Ms. Throne-Holst said this week that she stepped in because many Hampton Bays residents hope to save the 88-year-old structure. She explained that the Rechlers, who are the developers behind the Hampton Business and Technology Park that’s supposed to be built at Gabreski Airport in Westhampton next year, are only considering alternative plans at her urging, adding that they can make an application to demolish the inn building at any time.

“The Rechlers made it clear that preserving the CPI is not their goal,” Ms. Throne-Holst said.

The main catch with the condominium plan is that the town would have to grant the Rechlers a special zoning change, known as a planned development district, or PDD, to allow for extra density. Some hamlet residents, including former Hampton Bays Civic Association President Mary Jean Green, who stepped down last month, have publicly opposed that deal, arguing that it is too dense of a project.

“It’s a big deal to the residents in Hampton Bays, and I respect that,” said Ms. Throne-Holst, explaining her attempt to save the Canoe Place Inn, even if it means granting the Rechlers greater density through a zoning change.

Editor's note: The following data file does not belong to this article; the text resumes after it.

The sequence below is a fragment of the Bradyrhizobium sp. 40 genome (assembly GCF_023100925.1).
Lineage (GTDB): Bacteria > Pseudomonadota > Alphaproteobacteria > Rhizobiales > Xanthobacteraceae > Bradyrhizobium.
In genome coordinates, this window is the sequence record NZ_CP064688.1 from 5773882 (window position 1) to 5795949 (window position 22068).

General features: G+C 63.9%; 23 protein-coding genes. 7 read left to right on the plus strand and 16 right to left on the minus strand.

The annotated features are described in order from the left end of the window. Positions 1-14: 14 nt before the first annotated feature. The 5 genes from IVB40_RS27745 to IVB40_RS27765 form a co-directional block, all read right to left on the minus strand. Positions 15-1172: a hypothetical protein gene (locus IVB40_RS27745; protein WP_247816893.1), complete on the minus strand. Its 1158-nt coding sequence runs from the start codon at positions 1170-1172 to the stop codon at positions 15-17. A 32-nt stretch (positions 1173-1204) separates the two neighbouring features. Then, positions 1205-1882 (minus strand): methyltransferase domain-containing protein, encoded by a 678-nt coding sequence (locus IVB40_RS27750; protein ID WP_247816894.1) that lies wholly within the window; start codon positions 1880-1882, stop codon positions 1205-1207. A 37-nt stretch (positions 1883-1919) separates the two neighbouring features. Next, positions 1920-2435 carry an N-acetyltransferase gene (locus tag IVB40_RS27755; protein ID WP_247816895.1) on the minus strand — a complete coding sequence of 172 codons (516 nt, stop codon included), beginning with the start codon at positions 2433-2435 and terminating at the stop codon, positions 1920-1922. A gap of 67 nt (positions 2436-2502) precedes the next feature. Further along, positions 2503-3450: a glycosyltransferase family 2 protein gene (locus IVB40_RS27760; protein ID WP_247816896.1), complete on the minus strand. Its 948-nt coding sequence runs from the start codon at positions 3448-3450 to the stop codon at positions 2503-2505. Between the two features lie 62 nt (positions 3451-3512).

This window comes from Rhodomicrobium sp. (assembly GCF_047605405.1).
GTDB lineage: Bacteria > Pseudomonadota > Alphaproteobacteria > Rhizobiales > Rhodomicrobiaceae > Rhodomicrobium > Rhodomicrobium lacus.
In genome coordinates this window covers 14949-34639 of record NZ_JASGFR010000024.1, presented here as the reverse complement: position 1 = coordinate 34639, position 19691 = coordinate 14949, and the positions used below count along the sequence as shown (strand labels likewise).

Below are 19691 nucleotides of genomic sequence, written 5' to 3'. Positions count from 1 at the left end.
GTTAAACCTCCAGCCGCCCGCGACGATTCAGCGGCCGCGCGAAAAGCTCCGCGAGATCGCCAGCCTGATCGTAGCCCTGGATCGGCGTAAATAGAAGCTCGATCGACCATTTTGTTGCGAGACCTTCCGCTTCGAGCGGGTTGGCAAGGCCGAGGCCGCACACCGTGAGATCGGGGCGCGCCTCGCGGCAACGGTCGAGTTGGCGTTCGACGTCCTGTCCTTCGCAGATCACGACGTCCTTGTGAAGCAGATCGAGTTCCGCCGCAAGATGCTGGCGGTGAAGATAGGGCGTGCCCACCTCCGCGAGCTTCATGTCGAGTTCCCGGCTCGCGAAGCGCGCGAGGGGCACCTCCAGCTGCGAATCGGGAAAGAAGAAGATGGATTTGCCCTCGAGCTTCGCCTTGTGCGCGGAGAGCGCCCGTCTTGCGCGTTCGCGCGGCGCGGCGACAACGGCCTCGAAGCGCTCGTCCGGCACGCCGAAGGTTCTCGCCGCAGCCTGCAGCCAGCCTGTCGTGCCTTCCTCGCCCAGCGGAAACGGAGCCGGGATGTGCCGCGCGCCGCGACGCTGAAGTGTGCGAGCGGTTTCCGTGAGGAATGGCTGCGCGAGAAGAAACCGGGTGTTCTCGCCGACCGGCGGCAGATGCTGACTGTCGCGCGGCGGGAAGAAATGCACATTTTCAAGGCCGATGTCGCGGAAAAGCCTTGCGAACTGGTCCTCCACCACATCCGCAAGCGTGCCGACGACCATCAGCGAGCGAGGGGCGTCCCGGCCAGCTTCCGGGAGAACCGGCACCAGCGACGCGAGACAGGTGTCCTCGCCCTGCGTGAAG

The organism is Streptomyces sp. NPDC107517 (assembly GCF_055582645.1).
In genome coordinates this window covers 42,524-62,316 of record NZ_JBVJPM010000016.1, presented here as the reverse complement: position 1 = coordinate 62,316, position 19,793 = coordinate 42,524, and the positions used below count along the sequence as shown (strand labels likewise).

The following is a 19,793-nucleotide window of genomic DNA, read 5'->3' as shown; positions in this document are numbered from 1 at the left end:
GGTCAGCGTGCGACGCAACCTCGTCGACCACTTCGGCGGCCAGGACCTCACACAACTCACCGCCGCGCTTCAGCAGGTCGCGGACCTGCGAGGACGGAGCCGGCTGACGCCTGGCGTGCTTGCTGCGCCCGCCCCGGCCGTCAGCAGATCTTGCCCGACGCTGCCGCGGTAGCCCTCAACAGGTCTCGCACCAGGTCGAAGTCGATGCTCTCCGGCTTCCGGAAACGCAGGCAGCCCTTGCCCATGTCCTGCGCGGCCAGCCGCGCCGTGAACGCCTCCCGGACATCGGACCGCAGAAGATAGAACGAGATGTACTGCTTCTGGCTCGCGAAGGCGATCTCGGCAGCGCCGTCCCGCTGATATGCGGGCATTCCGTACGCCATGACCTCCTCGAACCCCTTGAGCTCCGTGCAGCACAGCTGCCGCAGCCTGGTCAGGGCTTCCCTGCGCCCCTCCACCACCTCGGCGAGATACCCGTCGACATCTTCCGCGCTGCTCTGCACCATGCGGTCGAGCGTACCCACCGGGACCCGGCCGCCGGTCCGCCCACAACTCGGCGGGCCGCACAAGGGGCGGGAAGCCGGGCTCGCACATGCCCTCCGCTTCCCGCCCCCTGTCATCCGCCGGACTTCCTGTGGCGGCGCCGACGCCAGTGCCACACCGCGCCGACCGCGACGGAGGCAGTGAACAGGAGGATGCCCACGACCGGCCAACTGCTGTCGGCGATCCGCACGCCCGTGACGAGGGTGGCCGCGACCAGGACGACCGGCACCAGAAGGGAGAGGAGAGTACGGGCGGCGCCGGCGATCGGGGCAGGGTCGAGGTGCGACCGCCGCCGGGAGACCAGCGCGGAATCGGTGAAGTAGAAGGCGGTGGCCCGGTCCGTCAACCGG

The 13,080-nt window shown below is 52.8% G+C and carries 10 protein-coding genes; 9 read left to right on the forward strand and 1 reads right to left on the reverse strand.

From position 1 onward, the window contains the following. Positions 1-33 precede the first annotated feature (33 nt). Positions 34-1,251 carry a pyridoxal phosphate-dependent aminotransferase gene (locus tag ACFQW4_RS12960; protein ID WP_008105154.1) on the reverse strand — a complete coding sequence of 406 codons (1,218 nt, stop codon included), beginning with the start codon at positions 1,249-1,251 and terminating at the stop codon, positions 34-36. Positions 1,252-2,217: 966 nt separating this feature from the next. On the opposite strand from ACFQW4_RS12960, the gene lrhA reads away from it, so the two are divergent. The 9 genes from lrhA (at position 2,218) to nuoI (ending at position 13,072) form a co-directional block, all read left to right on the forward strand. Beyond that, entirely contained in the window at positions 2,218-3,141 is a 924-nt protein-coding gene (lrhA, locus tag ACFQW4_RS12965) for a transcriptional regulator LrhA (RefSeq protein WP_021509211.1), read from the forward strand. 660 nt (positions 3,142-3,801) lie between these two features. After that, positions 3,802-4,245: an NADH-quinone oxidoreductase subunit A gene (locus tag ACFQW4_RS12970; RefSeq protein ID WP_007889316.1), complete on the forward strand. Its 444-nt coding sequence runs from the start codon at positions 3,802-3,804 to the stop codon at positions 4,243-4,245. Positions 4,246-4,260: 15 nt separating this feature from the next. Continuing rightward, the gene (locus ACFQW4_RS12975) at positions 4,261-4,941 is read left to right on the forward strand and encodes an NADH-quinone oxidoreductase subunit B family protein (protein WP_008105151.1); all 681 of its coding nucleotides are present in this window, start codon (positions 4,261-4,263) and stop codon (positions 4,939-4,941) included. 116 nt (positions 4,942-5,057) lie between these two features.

The town will host another community meeting to discuss possible options on Monday, September 13, from 7 to 9 p.m., in the Hampton Bays High School auditorium. At the time, officials plan to discuss what the Rechlers can build under current zoning, according to town officials.

According to Mr. Rechler, the firm’s original vision for the Canoe Place Inn property was not greeted favorably by the town or community. It was after that plan was widely condemned by residents that Ms. Throne-Holst said she approached the cousins about possibly renovating, and preserving, the Canoe Place Inn. It was the Rechlers, the supervisor said, who offered to save the inn if the town were willing to create a PDD on the east side of the canal.

All PDDs require some sort of public benefit, and the supervisor has argued that the preservation of the inn, which the Rechlers could legally demolish, addresses that criteria. The inn property is now zoned as a resort waterfront district.

As part of their counterproposal, the Rechlers would agree to build a walkway that is open to the public along the east side of the canal. The developers, who hope to build 40 luxury condos valued at about $1 million each, would also have to construct a wastewater treatment plant on another 2.6 acres of wooded property located on the east side of North Road, across the street from the proposed condos.

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Many people say that if PDDs are to continue in Southampton, there must be a clear definition of the significant public benefit which is the condition for granting PDD status. It's a hard notion to define, and the Town may have to proceed by giving examples of what would and wouldn't constitute a significant public benefit. Experience has shown that, say, a minimal provision for affordable housing doesn't cut it. Something else that would be hard to justify as a significant public benefit is ...more
By Turkey Bridge (1979), Quiogue on Sep 10, 10 8:26 PM